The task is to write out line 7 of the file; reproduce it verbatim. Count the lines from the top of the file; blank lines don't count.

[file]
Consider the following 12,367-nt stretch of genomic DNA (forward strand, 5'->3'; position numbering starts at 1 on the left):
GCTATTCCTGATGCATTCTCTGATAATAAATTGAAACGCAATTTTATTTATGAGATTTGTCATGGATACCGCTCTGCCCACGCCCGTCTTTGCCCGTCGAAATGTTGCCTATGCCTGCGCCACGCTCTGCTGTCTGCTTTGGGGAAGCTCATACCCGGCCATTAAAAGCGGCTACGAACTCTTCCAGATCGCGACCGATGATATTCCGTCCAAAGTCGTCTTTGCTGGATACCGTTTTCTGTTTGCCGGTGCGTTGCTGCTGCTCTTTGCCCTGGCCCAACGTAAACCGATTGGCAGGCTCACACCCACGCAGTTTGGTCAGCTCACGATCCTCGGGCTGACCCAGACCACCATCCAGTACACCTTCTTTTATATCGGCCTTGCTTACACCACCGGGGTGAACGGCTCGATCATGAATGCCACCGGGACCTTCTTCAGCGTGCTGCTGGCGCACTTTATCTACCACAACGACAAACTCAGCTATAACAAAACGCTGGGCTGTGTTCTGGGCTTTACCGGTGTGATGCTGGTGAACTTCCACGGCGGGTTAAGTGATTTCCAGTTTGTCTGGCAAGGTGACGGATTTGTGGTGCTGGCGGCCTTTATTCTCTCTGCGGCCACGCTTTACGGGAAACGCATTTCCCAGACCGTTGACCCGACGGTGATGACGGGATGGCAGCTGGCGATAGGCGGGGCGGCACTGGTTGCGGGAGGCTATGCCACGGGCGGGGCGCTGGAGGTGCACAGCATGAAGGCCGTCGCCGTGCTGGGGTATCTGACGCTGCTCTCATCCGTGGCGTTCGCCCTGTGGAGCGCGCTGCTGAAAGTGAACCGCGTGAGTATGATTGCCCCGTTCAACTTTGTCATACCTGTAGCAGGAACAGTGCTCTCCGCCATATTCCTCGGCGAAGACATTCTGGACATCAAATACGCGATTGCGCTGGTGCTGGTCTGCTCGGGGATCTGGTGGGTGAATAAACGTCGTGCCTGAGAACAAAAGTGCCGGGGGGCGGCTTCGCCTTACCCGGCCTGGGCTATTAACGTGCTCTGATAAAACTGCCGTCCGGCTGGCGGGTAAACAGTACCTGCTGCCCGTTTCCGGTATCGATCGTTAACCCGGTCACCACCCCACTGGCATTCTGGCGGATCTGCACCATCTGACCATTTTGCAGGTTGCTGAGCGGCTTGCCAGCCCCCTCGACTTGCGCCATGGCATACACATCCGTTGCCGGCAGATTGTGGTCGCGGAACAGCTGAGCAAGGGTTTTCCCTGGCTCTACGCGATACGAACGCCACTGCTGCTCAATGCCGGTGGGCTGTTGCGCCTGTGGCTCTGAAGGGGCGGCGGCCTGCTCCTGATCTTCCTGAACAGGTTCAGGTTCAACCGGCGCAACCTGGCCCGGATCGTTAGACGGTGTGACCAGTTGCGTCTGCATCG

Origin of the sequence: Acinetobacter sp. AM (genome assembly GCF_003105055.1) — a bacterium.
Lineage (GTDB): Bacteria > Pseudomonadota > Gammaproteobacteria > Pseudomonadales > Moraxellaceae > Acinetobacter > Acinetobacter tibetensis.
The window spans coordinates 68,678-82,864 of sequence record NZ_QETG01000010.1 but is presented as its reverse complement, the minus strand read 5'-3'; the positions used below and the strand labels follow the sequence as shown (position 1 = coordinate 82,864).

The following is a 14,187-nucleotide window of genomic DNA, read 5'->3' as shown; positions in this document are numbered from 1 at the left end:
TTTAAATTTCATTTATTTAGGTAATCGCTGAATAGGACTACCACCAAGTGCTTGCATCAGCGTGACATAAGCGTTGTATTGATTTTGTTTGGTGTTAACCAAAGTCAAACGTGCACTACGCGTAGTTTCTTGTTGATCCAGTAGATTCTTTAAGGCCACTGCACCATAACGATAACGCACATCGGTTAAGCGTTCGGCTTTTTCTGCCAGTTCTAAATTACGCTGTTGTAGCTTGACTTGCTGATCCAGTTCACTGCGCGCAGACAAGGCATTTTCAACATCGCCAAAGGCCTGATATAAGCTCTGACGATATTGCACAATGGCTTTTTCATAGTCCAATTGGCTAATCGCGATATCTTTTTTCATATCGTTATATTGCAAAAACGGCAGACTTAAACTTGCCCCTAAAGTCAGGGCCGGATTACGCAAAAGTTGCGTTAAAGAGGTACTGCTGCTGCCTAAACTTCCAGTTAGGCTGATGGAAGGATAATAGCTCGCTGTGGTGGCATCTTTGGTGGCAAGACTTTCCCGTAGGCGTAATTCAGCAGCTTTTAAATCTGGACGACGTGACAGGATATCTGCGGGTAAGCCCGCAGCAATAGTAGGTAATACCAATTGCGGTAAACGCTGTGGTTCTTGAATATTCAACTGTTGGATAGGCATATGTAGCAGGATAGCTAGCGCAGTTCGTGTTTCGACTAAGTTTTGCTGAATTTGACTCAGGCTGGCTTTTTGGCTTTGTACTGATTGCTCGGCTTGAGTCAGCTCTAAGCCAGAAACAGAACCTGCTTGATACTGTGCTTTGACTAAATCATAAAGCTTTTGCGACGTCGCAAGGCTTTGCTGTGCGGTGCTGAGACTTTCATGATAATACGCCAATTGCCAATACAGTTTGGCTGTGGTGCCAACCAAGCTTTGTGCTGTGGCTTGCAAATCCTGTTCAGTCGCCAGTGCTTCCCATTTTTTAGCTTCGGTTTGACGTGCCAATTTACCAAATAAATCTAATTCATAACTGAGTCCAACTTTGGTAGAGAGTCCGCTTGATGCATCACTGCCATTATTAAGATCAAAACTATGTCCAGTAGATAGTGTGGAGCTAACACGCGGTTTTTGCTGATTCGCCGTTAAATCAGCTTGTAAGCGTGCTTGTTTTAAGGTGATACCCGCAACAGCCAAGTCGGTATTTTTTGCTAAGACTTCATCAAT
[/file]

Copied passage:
TTTAAATTTCATTTATTTAGGTAATCGCTGAATAGGACTACCACCAAGTGCTTGCATCAGCGTGACATAAGCGTTGTATTGATTTTGTTTGGTGTTAACCAAAGTCAAACGTGCACTACGCGTAGTTTCTTGTTGATCCAGTAGATTCTTTAAGGCCACTGCACCATAACGATAACGCACATCGGTTAAGCGTTCGGCTTTTTCTGCCAGTTCTAAATTACGCTGTTGTAGCTTGACTTGCTGATCCAGTTCACTGCGCGCAGACAAGGCATTTTCAACATCGCCAAAGGCCTGATATAAGCTCTGACGATATTGCACAATGGCTTTTTCATAGTCCAATTGGCTAATCGCGATATCTTTTTTCATATCGTTATATTGCAAAAACGGCAGACTTAAACTTGCCCCTAAAGTCAGGGCCGGATTACGCAAAAGTTGCGTTAAAGAGGTACTGCTGCTGCCTAAACTTCCAGTTAGGCTGATGGAAGGATAATAGCTCGCTGTGGTGGCATCTTTGGTGGCAAGACTTTCCCGTAGGCGTAATTCAGCAGCTTTTAAATCTGGACGACGTGACAGGATATCTGCGGGTAAGCCCGCAGCAATAGTAGGTAATACCAATTGCGGTAAACGCTGTGGTTCTTGAATATTCAACTGTTGGATAGGCATATGTAGCAGGATAGCTAGCGCAGTTCGTGTTTCGACTAAGTTTTGCTGAATTTGACTCAGGCTGGCTTTTTGGCTTTGTACTGATTGCTCGGCTTGAGTCAGCTCTAAGCCAGAAACAGAACCTGCTTGATACTGTGCTTTGACTAAATCATAAAGCTTTTGCGACGTCGCAAGGCTTTGCTGTGCGGTGCTGAGACTTTCATGATAATACGCCAATTGCCAATACAGTTTGGCTGTGGTGCCAACCAAGCTTTGTGCTGTGGCTTGCAAATCCTGTTCAGTCGCCAGTGCTTCCCATTTTTTAGCTTCGGTTTGACGTGCCAATTTACCAAATAAATCTAATTCATAACTGAGTCCAACTTTGGTAGAGAGTCCGCTTGATGCATCACTGCCATTATTAAGATCAAAACTATGTCCAGTAGATAGTGTGGAGCTAACACGCGGTTTTTGCTGATTCGCCGTTAAATCAGCTTGTAAGCGTGCTTGTTTTAAGGTGATACCCGCAACAGCCAAGTCGGTATTTTTTGCTAAGACTTCATCAAT